The Lighthouse yacht rode at another buoy with all hands on board that could possibly be spared out of the floating light. The party of artificers and seamen which landed on the rock counted altogether forty in number. At half-past eight o'clock a derrick, or mast of thirty feet in height, was erected and properly supported with guy-ropes, for suspending the block for raising the first principal beam of the beacon; and a winch machine was also bolted down to the rock for working the purchase-tackle.

Upon raising the derrick, all hands on the rock spontaneously gave three hearty cheers, as a favourable omen of our future exertions in pointing out more permanently the position of the rock. Even to this single spar of timber, could it be preserved, a drowning man might lay hold. When the Smeaton drifted on the 2nd of this month such a spar would have been sufficient to save us till she could have come to our relief.

[Sunday, 20th Sept.]

The wind this morning was variable, but the weather continued extremely favourable for the operations throughout the whole day. At six a.m. the boats were in motion, and the raft, consisting of four of the six principal beams of the beacon-house, each measuring about sixteen inches square, and fifty feet in length, was towed to the rock, where it was anchored, that it might ground upon it as the water ebbed. The sailors and artificers, including all hands, to-day counted no fewer than fifty-two, being perhaps the greatest number of persons ever collected upon the Bell Rock. It was early in the tide when the boats reached the rock, and the men worked a considerable time up to their middle in water, every one being more eager than his neighbour to be useful. Even the four artificers who had hitherto declined working on Sunday were to-day most zealous in their exertions. They had indeed become so convinced of the precarious nature and necessity of the work that they never afterwards absented themselves from the rock on Sunday when a landing was practicable.

Having made fast a piece of very good new line, at about two-thirds from the lower end of one of the beams, the purchase-tackle of the derrick was hooked into the turns of the line, and it was speedily raised by the number of men on the rock and the power of the winch tackle. When this log was lifted to a sufficient height, its foot, or lower end, was STEPPED into the spot which had been previously prepared for it. Two of the great iron stanchions were then set in their respective holes on each side of the beam, when a rope was passed round them and the beam, to prevent it from slipping till it could be more permanently fixed. The derrick, or upright spar used for carrying the tackle to raise the first beam, was placed in such a position as to become useful for supporting the upper end of it, which now became, in its turn, the prop of the tackle for raising the second beam. The whole difficulty of this operation was in the raising and propping of the first beam, which became a convenient derrick for raising the second, these again a pair of shears for lifting the third, and the shears a triangle for raising the fourth. Having thus got four of the six principal beams set on end, it required a considerable degree of trouble to get their upper ends to fit. Here they formed the apex of a cone, and were all together mortised into a large piece of beechwood, and secured, for the present, with ropes, in a temporary manner. During the short period of one tide all that could further be done for their security was to put a single screw-bolt through the great kneed bats or stanchions on each side of the beams, and screw the nut home.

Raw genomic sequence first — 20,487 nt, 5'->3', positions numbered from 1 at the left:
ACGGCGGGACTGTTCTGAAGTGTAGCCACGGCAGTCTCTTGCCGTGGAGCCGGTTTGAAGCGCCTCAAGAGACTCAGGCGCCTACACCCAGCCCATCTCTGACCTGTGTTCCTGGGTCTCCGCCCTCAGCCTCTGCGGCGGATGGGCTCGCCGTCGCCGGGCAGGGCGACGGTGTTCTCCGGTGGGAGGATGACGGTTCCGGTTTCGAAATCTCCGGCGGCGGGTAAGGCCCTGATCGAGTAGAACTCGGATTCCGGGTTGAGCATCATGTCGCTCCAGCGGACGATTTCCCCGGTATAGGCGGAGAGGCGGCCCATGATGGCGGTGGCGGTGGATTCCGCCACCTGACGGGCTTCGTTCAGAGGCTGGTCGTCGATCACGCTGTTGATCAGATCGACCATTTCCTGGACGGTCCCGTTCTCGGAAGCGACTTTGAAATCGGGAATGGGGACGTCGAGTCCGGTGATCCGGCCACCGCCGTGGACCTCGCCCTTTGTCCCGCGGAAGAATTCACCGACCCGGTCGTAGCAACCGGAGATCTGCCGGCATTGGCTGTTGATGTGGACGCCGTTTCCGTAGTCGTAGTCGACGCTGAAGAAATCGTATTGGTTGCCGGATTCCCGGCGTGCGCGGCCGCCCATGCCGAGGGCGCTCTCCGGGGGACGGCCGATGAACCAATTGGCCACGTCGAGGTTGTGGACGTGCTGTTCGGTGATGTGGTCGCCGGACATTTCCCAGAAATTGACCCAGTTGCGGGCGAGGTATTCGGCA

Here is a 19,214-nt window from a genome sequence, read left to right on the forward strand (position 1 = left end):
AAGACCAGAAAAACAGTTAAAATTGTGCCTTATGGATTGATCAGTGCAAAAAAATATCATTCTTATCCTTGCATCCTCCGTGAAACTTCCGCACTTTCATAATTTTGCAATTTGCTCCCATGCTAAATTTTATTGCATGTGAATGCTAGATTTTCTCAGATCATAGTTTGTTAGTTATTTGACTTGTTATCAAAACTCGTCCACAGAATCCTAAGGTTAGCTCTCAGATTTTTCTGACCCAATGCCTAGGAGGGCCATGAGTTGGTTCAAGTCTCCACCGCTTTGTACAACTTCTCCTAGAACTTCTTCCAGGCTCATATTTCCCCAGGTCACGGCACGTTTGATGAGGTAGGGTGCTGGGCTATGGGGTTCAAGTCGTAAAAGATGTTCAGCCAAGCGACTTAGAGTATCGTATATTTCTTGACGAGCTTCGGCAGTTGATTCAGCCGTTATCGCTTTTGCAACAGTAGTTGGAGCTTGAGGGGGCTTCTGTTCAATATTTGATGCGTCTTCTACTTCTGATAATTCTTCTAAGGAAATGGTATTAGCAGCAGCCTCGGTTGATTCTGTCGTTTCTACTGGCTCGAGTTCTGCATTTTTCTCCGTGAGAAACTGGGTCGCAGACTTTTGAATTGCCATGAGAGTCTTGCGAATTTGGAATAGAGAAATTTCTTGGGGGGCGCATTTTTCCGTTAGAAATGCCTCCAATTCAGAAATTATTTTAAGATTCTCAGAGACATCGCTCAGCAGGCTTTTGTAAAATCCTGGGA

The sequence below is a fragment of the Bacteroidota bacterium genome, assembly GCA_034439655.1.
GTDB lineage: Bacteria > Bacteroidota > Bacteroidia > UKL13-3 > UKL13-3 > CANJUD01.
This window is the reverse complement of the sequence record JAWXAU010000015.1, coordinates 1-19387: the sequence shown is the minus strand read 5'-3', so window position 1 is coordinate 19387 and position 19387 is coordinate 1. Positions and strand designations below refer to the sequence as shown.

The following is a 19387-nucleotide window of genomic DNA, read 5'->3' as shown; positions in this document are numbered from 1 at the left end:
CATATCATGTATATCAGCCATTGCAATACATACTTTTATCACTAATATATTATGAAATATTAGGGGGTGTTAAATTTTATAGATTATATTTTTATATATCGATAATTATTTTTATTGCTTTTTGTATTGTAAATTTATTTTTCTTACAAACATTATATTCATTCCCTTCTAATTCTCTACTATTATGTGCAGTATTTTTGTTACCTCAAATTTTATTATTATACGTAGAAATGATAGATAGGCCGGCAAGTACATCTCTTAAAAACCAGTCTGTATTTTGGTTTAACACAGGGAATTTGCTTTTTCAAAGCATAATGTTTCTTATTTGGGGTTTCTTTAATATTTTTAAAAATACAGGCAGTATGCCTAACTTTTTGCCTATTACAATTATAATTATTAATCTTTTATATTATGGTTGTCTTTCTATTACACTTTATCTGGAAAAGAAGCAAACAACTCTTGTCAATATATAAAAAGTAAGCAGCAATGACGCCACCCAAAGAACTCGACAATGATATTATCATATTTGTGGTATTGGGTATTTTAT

In this manner these four principal beams were erected, and left in a pretty secure state. The men had commenced while there was about two or three feet of water upon the side of the beacon, and as the sea was smooth they continued the work equally long during flood- tide. Two of the boats being left at the rock to take off the joiners, who were busily employed on the upper parts till two o'clock p.m., this tide's work may be said to have continued for about seven hours, which was the longest that had hitherto been got upon the rock by at least three hours.

Robert Louis Stevenson
Classic Literature Library

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